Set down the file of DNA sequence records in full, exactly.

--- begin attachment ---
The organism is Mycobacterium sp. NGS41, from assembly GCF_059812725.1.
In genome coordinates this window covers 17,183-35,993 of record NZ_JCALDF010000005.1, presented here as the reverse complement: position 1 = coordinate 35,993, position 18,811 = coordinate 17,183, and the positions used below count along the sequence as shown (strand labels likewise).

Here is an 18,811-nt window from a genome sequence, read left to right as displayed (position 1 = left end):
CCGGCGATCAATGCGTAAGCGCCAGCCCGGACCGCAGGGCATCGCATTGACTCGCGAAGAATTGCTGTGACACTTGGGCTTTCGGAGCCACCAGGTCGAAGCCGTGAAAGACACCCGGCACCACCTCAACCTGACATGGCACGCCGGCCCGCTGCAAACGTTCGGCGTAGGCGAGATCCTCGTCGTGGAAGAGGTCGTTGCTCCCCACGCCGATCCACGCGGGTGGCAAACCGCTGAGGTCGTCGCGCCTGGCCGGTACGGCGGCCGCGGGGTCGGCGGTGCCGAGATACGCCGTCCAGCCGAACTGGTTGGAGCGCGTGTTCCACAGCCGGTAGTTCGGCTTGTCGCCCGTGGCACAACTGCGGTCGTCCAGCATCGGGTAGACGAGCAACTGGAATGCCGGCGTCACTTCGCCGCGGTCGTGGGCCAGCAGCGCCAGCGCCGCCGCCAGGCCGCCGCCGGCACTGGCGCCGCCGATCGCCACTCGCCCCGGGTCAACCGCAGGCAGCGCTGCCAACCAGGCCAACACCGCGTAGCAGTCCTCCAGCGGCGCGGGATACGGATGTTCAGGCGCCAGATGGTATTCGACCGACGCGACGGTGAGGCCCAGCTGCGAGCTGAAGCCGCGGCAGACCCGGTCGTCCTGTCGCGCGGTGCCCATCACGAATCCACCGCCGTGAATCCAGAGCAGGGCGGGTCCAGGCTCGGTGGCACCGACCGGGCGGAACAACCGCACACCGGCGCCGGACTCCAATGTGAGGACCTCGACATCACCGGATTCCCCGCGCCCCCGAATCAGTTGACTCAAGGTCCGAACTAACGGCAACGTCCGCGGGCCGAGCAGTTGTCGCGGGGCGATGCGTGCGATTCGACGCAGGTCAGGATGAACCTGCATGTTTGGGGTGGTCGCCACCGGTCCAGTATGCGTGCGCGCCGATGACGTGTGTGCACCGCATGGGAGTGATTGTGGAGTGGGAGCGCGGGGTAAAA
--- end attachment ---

The organism is Mycobacterium sp. NGS41, from assembly GCF_059812725.1.
In genome coordinates this window covers 17,183-35,993 of record NZ_JCALDF010000005.1, presented here as the reverse complement: position 1 = coordinate 35,993, position 18,811 = coordinate 17,183, and the positions used below count along the sequence as shown (strand labels likewise).

Here is an 18,811-nt window from a genome sequence, read left to right as displayed (position 1 = left end):
CCGGCGATCAATGCGTAAGCGCCAGCCCGGACCGCAGGGCATCGCATTGACTCGCGAAGAATTGCTGTGACACTTGGGCTTTCGGAGCCACCAGGTCGAAGCCGTGAAAGACACCCGGCACCACCTCAACCTGACATGGCACGCCGGCCCGCTGCAAACGTTCGGCGTAGGCGAGATCCTCGTCGTGGAAGAGGTCGTTGCTCCCCACGCCGATCCACGCGGGTGGCAAACCGCTGAGGTCGTCGCGCCTGGCCGGTACGGCGGCCGCGGGGTCGGCGGTGCCGAGATACGCCGTCCAGCCGAACTGGTTGGAGCGCGTGTTCCACAGCCGGTAGTTCGGCTTGTCGCCCGTGGCACAACTGCGGTCGTCCAGCATCGGGTAGACGAGCAACTGGAATGCCGGCGTCACTTCGCCGCGGTCGTGGGCCAGCAGCGCCAGCGCCGCCGCCAGGCCGCCGCCGGCACTGGCGCCGCCGATCGCCACTCGCCCCGGGTCAACCGCAGGCAGCGCTGCCAACCAGGCCAACACCGCGTAGCAGTCCTCCAGCGGCGCGGGATACGGATGTTCAGGCGCCAGATGGTATTCGACCGACGCGACGGTGAGGCCCAGCTGCGAGCTGAAGCCGCGGCAGACCCGGTCGTCCTGTCGCGCGGTGCCCATCACGAATCCACCGCCGTGAATCCAGAGCAGGGCGGGTCCAGGCTCGGTGGCACCGACCGGGCGGAACAACCGCACACCGGCGCCGGACTCCAATGTGAGGACCTCGACATCACCGGATTCCCCGCGCCCCCGAATCAGTTGACTCAAGGTCCGAACTAACGGCAACGTCCGCGGGCCGAGCAGTTGTCGCGGGGCGATGCGTGCGATTCGACGCAGGTCAGGATGAACCTGCATGTTTGGGGTGGTCGCCACCGGTCCAGTATGCGTGCGCGCCGATGACGTGTGTGCACCGCATGGGAGTGATTGTGGAGTGGGAGCGCGGGGTAAAA